Tag Archives: Music

The special power of music

In some ways, I’m old-fashioned, and I do take some pride in it. In my house, I have a historic artifact that was very popular in the end of the late 20th century but has declined ever since. I possess a CD player.

Of course I know that you can access any song any time through YouTube or iTunes, and that the storage space of an iPod or any other MP3 player is virtually endless. But it’s not the same. To me, CDs, and books alike, are more than .m4a or .epub files.

CDs are media with a soul. They are like friends who are accompanying me during my journey through life. When I select one of my CD’s, take it out of its case and put in my CD player, it’s an experience that goes way beyond pushing a play button in iTunes. I remind myself of the place and time where I bought it, the friend who gave it to me or what the band or singer means to me.

My passion must be hereditary: my father has at least 1,000 of CD’s, and counting. His collection now encompasses everything, from classical music to jazz and 1970s pop to country. Surprisingly, I discovered music very late. If we neglect my embarrassing purchase of ‘Smurfs House’ when in the 1990s Dutch house music was conquering the world, and the Krezip single ‘I would stay’ I sent to my three-day summer love at 15, I only bought my first CD at 16. It was Parachutes, the first album of a new band called Coldplay I had read about in a magazine.

Special tones and vibes

Music does something special to people.

How it exactly works I don’t know, but music creates ‘vibes’, a sense of ‘cosiness’,  goosebumps at times.

Melodies and sounds form a key to joy. Or to sadness, or any other emotion. Music can help to be happy, to be creative, to get through boring activities like doing the dishes or ironing shirts, push you up a steep hill when you are running.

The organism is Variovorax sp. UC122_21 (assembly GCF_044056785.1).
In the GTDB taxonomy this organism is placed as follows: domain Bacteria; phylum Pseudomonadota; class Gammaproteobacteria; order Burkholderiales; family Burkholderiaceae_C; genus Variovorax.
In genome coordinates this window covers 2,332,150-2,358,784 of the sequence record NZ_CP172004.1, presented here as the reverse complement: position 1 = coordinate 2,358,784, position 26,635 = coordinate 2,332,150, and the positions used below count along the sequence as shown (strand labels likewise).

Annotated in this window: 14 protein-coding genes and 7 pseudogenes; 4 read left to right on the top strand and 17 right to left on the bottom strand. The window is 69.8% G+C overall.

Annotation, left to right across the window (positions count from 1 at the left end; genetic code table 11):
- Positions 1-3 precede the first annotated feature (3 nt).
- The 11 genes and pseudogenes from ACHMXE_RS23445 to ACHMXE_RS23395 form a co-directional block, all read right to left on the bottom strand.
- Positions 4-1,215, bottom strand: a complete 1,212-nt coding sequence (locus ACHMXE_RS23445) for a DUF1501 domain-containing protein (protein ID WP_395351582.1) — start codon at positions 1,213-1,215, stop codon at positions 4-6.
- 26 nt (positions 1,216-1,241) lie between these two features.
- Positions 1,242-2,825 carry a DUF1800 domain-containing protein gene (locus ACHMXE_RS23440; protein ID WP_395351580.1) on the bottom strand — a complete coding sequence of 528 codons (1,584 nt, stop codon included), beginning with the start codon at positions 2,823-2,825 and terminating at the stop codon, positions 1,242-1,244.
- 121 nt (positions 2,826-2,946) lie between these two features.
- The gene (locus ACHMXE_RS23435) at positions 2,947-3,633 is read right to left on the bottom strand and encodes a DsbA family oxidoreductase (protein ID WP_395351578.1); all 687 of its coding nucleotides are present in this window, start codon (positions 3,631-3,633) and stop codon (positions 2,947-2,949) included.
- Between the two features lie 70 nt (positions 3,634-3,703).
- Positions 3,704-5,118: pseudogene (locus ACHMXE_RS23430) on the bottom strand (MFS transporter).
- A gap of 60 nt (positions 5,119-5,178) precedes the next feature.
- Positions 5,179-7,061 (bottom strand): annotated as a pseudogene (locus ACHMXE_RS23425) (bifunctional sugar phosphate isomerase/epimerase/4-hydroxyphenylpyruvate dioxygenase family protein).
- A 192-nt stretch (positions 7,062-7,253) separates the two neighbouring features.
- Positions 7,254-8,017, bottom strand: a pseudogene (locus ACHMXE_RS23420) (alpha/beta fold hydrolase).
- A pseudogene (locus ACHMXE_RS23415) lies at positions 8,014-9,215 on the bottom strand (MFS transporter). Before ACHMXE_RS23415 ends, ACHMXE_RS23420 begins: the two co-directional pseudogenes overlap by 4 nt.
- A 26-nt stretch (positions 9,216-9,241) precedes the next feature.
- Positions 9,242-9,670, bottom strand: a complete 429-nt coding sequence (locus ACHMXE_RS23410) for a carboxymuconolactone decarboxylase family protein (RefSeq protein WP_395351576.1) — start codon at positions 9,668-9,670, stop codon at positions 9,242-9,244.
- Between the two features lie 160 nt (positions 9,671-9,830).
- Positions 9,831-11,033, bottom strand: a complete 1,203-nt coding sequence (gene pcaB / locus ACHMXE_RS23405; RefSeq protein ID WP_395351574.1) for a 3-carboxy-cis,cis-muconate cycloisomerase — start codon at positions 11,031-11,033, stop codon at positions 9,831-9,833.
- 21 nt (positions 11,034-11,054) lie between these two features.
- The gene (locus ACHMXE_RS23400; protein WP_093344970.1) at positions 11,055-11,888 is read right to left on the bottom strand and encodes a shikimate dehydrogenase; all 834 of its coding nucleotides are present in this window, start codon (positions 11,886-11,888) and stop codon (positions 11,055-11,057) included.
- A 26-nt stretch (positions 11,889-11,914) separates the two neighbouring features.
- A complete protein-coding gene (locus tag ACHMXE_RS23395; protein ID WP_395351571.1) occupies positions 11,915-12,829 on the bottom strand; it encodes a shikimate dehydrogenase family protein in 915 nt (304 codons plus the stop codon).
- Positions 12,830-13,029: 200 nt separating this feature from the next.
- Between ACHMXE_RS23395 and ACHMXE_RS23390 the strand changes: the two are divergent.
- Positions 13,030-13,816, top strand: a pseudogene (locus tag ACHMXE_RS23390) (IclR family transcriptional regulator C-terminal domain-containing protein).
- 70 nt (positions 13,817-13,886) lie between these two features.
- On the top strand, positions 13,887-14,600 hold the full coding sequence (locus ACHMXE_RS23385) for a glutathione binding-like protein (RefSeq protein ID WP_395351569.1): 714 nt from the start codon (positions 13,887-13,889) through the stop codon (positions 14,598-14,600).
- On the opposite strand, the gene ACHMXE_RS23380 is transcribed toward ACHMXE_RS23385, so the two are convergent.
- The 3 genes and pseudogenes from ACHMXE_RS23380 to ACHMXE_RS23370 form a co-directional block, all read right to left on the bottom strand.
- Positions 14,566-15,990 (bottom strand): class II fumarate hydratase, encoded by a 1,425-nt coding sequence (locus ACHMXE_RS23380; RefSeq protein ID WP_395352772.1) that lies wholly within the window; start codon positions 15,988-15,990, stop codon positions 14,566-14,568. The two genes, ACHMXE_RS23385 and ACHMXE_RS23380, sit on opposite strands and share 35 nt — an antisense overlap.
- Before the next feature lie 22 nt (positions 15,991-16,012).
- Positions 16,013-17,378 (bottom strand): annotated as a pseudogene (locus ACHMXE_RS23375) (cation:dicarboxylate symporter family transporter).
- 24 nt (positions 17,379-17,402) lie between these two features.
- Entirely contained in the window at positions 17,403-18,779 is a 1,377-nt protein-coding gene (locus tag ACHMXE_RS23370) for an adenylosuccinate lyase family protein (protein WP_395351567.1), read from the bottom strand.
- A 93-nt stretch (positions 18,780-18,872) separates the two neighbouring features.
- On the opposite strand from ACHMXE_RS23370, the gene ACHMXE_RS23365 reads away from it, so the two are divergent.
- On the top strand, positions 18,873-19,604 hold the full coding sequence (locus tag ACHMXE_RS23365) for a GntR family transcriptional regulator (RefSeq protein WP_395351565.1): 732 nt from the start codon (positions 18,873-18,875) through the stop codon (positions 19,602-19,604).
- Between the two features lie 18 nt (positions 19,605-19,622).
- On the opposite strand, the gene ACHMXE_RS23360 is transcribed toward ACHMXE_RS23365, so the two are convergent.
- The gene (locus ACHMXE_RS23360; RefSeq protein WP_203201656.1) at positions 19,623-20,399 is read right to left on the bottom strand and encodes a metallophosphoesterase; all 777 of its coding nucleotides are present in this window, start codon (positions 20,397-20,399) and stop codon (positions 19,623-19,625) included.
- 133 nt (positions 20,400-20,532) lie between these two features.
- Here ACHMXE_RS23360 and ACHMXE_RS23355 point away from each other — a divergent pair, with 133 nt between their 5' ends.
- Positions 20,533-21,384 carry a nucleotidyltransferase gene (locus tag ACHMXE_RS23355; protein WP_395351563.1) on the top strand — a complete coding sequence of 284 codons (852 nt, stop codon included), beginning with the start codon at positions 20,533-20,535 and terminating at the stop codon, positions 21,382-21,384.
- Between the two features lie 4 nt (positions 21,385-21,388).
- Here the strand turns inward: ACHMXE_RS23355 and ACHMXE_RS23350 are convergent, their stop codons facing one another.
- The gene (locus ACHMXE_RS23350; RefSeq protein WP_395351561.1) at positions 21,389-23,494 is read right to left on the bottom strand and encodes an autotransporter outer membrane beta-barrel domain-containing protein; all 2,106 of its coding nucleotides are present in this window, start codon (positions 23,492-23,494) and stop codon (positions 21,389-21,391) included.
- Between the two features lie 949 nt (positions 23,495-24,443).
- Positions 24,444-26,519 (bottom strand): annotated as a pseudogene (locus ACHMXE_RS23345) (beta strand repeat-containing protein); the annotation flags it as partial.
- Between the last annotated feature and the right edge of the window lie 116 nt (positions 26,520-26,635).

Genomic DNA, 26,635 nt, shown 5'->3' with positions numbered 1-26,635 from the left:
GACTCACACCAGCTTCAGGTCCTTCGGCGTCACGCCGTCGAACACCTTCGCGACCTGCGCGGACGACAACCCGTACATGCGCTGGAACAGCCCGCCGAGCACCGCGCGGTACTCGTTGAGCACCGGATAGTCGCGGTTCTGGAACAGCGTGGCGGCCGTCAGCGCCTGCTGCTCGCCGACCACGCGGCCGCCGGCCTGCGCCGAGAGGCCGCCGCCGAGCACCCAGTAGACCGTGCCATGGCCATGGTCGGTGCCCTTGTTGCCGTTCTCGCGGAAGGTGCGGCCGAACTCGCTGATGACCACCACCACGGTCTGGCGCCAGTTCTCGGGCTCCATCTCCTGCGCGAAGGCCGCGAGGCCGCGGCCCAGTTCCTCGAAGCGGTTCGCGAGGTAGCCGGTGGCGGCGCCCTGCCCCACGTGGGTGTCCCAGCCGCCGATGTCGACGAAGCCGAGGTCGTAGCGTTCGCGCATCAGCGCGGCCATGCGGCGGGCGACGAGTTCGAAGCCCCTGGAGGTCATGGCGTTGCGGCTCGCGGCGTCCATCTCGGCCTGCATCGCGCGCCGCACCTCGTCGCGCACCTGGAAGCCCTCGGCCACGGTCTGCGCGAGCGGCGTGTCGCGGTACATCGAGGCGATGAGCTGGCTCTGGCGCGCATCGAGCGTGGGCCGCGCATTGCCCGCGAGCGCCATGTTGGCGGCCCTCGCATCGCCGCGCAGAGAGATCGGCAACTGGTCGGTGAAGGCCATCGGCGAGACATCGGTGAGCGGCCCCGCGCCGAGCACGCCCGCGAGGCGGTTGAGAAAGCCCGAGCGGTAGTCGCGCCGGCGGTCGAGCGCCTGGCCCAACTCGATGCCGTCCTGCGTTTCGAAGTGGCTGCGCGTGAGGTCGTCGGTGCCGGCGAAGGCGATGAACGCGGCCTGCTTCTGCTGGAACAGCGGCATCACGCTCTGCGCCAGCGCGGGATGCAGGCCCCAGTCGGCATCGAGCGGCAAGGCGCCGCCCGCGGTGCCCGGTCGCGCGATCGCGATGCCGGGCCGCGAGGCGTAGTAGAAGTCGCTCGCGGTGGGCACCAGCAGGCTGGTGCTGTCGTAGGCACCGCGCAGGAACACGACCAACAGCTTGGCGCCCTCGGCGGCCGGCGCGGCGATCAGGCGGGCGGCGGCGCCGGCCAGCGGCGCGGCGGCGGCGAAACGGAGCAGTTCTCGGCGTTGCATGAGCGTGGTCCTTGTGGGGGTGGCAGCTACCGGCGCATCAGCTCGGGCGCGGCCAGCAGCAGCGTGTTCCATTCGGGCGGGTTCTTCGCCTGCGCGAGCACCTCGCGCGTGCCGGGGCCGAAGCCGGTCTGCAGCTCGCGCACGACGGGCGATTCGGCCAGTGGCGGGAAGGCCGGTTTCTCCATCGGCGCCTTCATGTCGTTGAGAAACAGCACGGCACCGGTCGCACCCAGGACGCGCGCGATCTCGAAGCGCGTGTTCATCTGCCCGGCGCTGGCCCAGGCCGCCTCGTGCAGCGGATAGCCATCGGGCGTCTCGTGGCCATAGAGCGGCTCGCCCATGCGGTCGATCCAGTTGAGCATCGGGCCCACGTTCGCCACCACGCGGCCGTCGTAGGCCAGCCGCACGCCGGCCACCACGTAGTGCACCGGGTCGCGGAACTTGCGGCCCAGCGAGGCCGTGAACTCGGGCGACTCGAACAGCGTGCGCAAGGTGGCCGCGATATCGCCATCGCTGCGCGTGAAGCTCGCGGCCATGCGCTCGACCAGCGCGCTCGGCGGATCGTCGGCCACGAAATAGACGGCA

What are the songs that make me happiest? It probably varies from time to time, but at the moment they’re mostly energetic songs with a good dose of electronics. Some of my current favourites:

To bring a smile to my face

I can’t believe anybody can be grumpy seeing the clip of Gramatik’s Hit That Jive! Or in the same electro-swing mood: Parov Stelar’s Booty Swing, with a guest appearance from Fred Astaire and Ginger Rogers.

To energise me.

I like to listen to one of the tracks of Peter and the Magician to get me going when I am lazy. The energy motivates me to do things around the house or do some writing. Django Django is also a good one in this category, also for a late afternoon when I’m alone in my office.

To listen in awe.

Anything from Daft Punk’s latest album will do. Giorgio by Morodor is one of my favourites but the entire album is awesome.

The ultimate happy song

And of course, this list is not complete without Pharrell’s Happy, one of the ultimate happy songs. And the cool thing is that it’s become a lot than a song. Last November, Pharrell made a 24-hour video clip. People in cities from Amsterdam to Cotonou (Benin) made their own versions. And the last days, the Flappy Bird version is conquering the internet.

And which songs do make you happy?

Fitter, happier

Fitter, happier
More productive, comfortable.
Not drinking too much.
Regular exercise at the gym (three days a week)